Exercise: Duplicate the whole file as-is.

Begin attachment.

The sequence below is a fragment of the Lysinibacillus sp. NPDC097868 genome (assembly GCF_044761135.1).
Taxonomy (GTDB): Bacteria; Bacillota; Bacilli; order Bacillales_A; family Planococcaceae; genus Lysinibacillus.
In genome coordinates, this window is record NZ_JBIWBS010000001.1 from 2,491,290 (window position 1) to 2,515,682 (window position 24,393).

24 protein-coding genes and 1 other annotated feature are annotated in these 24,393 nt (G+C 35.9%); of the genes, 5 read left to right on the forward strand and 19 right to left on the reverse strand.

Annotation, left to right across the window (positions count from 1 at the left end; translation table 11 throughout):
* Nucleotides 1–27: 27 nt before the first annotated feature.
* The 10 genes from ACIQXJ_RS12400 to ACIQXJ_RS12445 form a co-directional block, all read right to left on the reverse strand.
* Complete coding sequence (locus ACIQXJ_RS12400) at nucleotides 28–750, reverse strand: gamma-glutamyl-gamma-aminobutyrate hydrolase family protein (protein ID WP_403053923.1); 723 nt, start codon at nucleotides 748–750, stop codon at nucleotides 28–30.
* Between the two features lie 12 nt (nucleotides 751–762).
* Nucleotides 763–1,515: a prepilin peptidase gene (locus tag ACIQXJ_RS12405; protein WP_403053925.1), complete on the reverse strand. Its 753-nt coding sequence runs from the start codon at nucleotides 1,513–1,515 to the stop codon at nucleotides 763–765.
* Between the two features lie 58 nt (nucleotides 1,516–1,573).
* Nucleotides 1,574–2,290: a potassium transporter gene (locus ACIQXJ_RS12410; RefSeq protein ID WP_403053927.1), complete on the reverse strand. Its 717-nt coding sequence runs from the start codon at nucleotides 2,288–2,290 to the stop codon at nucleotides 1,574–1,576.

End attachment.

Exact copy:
The sequence below is a fragment of the Lysinibacillus sp. NPDC097868 genome (assembly GCF_044761135.1).
Taxonomy (GTDB): Bacteria; Bacillota; Bacilli; order Bacillales_A; family Planococcaceae; genus Lysinibacillus.
In genome coordinates, this window is record NZ_JBIWBS010000001.1 from 2,491,290 (window position 1) to 2,515,682 (window position 24,393).

24 protein-coding genes and 1 other annotated feature are annotated in these 24,393 nt (G+C 35.9%); of the genes, 5 read left to right on the forward strand and 19 right to left on the reverse strand.

Annotation, left to right across the window (positions count from 1 at the left end; translation table 11 throughout):
* Nucleotides 1–27: 27 nt before the first annotated feature.
* The 10 genes from ACIQXJ_RS12400 to ACIQXJ_RS12445 form a co-directional block, all read right to left on the reverse strand.
* Complete coding sequence (locus ACIQXJ_RS12400) at nucleotides 28–750, reverse strand: gamma-glutamyl-gamma-aminobutyrate hydrolase family protein (protein ID WP_403053923.1); 723 nt, start codon at nucleotides 748–750, stop codon at nucleotides 28–30.
* Between the two features lie 12 nt (nucleotides 751–762).
* Nucleotides 763–1,515: a prepilin peptidase gene (locus tag ACIQXJ_RS12405; protein WP_403053925.1), complete on the reverse strand. Its 753-nt coding sequence runs from the start codon at nucleotides 1,513–1,515 to the stop codon at nucleotides 763–765.
* Between the two features lie 58 nt (nucleotides 1,516–1,573).
* Nucleotides 1,574–2,290: a potassium transporter gene (locus ACIQXJ_RS12410; RefSeq protein ID WP_403053927.1), complete on the reverse strand. Its 717-nt coding sequence runs from the start codon at nucleotides 2,288–2,290 to the stop codon at nucleotides 1,574–1,576.